I referred to a third category of thought in my last post regarding an interesting "conversation" I had with a visitor at church. And by the way, if this post makes no sense, I now officially have no excuse (Connar, my 2 month old, has slept through the night on consecutive nights for the first time in his young career).
This visiting lad spoke to me of persecution in the context of evangelism. Jesus said that we would be persecuted. So did Paul to Timothy in the third chapter of his 2nd recorded correspondence: "anyone who wishes to live a godly life in Christ Jesus will be persecuted."
That's a pretty darn challenging verse. If you are a true Christian (not just professing one), you want to live a godly life. And if the conditions of "A" are met, then "B" will inevitably follow.
The question is what does this look like on a daily level? In other words, how does this persecution come to us? Do we bring it on ourselves through evangelism and the persecution is their immediate response to us? Do we bring it on ourselves by living godly lives, and that inevitably offends people (i.e. not letting people cheat, confronting sin and injustice, etc...)? Or do we bring it on more through our methodology (how we share the gospel, disciple, discipline, teach, etc..) than our theology (understanding of God that we communicate with others)? And if that methodology brings about persecution, should that be subject to change?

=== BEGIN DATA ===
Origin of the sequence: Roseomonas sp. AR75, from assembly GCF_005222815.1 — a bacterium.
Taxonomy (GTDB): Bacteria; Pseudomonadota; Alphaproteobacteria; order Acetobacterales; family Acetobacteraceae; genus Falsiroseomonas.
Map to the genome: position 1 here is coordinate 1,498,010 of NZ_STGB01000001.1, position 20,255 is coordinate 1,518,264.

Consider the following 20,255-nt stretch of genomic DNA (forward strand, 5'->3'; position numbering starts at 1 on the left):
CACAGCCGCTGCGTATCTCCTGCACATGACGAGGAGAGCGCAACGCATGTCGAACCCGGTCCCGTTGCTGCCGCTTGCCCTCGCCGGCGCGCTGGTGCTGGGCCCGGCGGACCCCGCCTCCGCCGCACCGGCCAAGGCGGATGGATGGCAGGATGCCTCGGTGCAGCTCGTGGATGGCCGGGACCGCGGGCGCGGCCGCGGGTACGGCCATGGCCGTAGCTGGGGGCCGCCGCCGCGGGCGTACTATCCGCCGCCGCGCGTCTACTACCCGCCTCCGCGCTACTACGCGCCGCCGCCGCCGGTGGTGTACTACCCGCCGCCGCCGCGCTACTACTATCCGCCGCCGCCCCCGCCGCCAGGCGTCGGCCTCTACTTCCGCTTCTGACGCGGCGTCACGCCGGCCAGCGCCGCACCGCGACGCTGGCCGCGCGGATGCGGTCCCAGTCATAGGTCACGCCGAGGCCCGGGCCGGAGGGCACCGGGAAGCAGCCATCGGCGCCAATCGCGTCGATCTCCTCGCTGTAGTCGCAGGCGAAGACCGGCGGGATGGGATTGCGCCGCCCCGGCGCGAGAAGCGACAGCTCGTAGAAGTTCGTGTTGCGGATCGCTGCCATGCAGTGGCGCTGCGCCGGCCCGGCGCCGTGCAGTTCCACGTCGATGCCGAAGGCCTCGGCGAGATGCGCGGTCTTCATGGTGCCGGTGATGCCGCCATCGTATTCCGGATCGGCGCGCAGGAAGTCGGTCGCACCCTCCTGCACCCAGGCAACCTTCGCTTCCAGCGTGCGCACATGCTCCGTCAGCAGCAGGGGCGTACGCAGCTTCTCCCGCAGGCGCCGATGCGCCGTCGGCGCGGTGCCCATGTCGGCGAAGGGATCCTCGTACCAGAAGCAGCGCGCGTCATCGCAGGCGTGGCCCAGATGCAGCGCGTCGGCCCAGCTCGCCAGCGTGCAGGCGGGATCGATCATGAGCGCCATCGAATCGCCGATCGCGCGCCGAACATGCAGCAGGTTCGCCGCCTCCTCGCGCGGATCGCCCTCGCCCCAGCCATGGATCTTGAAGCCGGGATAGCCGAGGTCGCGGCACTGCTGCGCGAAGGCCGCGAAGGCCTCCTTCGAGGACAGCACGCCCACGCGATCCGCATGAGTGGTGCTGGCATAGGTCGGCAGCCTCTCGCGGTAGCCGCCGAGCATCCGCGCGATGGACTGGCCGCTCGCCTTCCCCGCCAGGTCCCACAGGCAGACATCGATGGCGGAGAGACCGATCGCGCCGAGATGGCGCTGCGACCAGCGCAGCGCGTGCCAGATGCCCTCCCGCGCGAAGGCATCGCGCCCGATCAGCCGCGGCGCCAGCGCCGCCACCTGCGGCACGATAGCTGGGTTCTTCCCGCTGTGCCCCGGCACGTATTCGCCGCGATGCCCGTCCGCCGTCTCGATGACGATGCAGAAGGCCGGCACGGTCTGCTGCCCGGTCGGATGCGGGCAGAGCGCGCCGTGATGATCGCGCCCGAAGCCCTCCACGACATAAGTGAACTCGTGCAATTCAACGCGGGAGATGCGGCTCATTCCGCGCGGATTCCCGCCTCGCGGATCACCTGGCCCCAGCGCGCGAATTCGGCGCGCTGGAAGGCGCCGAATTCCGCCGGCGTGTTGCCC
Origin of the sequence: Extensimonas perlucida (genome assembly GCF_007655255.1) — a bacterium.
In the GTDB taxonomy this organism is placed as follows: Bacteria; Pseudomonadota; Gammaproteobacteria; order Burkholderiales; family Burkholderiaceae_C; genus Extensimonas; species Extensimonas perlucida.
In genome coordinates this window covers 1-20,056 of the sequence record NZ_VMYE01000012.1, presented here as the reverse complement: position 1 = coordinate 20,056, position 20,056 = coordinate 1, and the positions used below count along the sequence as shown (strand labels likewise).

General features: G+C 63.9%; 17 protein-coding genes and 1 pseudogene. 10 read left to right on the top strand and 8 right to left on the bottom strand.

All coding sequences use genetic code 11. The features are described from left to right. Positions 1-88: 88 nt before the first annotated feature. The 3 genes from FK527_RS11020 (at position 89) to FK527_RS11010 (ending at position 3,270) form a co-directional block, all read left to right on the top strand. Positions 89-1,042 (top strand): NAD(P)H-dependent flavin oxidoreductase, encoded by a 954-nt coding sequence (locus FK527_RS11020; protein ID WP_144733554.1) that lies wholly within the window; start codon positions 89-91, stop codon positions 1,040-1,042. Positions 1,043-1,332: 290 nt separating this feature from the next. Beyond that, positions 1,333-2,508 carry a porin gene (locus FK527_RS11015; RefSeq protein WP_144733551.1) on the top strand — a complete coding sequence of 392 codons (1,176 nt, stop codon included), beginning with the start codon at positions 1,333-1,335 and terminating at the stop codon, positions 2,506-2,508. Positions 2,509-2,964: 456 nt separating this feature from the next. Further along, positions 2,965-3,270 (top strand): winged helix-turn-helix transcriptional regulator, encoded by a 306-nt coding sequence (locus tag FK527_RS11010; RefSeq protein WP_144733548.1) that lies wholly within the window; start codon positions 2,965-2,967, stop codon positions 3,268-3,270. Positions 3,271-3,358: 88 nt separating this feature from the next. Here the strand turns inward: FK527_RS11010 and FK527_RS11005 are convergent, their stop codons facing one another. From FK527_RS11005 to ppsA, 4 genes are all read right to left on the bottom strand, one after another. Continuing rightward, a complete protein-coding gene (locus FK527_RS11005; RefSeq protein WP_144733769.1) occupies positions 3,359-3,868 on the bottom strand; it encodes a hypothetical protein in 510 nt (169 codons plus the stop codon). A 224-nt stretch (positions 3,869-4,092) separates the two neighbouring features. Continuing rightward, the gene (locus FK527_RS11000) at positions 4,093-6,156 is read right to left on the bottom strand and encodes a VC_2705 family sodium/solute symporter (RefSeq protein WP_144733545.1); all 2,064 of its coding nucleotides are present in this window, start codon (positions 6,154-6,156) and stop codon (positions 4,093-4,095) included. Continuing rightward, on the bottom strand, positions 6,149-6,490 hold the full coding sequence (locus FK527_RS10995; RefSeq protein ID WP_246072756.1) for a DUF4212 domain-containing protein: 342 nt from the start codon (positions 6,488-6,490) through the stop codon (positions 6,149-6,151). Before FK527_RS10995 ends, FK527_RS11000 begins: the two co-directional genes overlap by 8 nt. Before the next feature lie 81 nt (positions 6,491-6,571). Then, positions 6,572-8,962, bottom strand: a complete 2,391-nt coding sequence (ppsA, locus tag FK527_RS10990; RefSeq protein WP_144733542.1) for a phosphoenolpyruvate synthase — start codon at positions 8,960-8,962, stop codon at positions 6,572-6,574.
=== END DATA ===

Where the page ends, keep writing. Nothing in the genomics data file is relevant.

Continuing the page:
First of all, in an attempt to make my blog entries shorter, I will just address one area of this idea of persecution and non-Christians (and unrepentant professing Christians) not liking us.
Let me give an example from my college ministry experience. Most big colleges-and UCF is a big college-have shouting evangelists in the designated "free speech" areas. They shout for people to repent. They really have no clue who they are shouting against. They have no clue of personal struggles, personal idols, or the personal beliefs that are stumbling blocks to even sitting down and talking about the gospel (and these must be addressed or people won't listen).
And they get made fun of. That's not being persecuted for Jesus' sake. That's being persecuted for not loving people where they are at. The shouting evangelist is hyperbole. You're probably not one per se. But if we fail to listen to others (which ticks people off), and simply make them listen to us, I wonder if that's really persecution. It's more likely that we're being persecuted for being a jerk and not loving others well.
So in some ways, I think we may offend people by the methodology, and not the gospel. And that's neither the kind of persecution that is promised nor is it 'good.' So if its only the methodology that's bringing persecution, that ought to be evaluated.